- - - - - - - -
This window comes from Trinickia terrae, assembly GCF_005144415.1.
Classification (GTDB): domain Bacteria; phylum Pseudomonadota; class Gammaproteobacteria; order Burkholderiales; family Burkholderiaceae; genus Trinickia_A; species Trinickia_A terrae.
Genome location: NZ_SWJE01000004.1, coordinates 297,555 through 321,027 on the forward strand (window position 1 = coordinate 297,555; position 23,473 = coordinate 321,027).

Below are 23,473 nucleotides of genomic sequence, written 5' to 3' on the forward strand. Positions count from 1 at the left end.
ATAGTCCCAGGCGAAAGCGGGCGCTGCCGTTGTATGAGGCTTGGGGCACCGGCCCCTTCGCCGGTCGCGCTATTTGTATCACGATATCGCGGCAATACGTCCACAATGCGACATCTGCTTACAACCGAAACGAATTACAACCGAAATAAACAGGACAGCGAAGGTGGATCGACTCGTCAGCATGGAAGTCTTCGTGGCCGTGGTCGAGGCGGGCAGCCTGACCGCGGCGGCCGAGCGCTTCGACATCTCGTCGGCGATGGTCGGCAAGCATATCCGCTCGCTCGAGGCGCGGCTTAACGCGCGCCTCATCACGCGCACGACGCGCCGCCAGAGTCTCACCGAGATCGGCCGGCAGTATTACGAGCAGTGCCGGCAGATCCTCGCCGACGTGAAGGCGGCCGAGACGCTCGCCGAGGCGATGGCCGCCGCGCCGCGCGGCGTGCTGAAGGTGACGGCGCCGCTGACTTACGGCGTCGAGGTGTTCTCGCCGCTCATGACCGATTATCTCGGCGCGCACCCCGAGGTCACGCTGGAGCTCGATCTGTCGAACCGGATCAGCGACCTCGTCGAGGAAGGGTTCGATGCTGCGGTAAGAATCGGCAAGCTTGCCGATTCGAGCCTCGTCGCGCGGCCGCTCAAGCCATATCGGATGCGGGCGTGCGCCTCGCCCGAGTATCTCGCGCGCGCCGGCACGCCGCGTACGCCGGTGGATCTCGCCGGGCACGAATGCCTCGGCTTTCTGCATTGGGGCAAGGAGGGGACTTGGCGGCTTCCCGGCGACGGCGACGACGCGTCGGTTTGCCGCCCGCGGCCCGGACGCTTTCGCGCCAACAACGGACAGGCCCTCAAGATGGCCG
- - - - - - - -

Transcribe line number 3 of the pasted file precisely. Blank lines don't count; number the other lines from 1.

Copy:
Genome location: NZ_SWJE01000004.1, coordinates 297,555 through 321,027 on the forward strand (window position 1 = coordinate 297,555; position 23,473 = coordinate 321,027).